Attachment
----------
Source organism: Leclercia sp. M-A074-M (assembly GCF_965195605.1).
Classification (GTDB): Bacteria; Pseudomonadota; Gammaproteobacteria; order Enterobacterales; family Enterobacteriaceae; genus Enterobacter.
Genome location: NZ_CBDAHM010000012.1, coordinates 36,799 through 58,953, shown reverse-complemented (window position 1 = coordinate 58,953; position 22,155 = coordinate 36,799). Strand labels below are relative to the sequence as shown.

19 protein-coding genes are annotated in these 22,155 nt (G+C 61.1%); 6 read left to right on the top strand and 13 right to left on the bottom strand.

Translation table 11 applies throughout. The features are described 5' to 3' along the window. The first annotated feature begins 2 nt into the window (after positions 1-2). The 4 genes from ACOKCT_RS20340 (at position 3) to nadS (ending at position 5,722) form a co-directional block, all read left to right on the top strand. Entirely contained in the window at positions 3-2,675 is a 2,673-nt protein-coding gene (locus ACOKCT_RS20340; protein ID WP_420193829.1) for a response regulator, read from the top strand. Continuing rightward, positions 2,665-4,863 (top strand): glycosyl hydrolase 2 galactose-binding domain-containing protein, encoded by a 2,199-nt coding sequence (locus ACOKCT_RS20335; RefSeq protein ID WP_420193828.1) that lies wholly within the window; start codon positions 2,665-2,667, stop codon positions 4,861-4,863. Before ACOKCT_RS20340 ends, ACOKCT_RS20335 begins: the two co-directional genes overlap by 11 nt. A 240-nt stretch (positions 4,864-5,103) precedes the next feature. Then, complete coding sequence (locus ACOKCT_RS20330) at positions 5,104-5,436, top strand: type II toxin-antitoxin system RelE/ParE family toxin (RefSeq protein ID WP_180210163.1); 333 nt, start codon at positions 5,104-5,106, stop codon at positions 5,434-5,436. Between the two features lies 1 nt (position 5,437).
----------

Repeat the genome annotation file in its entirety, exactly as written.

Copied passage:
Source organism: Leclercia sp. M-A074-M (assembly GCF_965195605.1).
Classification (GTDB): Bacteria; Pseudomonadota; Gammaproteobacteria; order Enterobacterales; family Enterobacteriaceae; genus Enterobacter.
Genome location: NZ_CBDAHM010000012.1, coordinates 36,799 through 58,953, shown reverse-complemented (window position 1 = coordinate 58,953; position 22,155 = coordinate 36,799). Strand labels below are relative to the sequence as shown.

19 protein-coding genes are annotated in these 22,155 nt (G+C 61.1%); 6 read left to right on the top strand and 13 right to left on the bottom strand.

Translation table 11 applies throughout. The features are described 5' to 3' along the window. The first annotated feature begins 2 nt into the window (after positions 1-2). The 4 genes from ACOKCT_RS20340 (at position 3) to nadS (ending at position 5,722) form a co-directional block, all read left to right on the top strand. Entirely contained in the window at positions 3-2,675 is a 2,673-nt protein-coding gene (locus ACOKCT_RS20340; protein ID WP_420193829.1) for a response regulator, read from the top strand. Continuing rightward, positions 2,665-4,863 (top strand): glycosyl hydrolase 2 galactose-binding domain-containing protein, encoded by a 2,199-nt coding sequence (locus ACOKCT_RS20335; RefSeq protein ID WP_420193828.1) that lies wholly within the window; start codon positions 2,665-2,667, stop codon positions 4,861-4,863. Before ACOKCT_RS20340 ends, ACOKCT_RS20335 begins: the two co-directional genes overlap by 11 nt. A 240-nt stretch (positions 4,864-5,103) precedes the next feature. Then, complete coding sequence (locus ACOKCT_RS20330) at positions 5,104-5,436, top strand: type II toxin-antitoxin system RelE/ParE family toxin (RefSeq protein ID WP_180210163.1); 333 nt, start codon at positions 5,104-5,106, stop codon at positions 5,434-5,436. Between the two features lies 1 nt (position 5,437).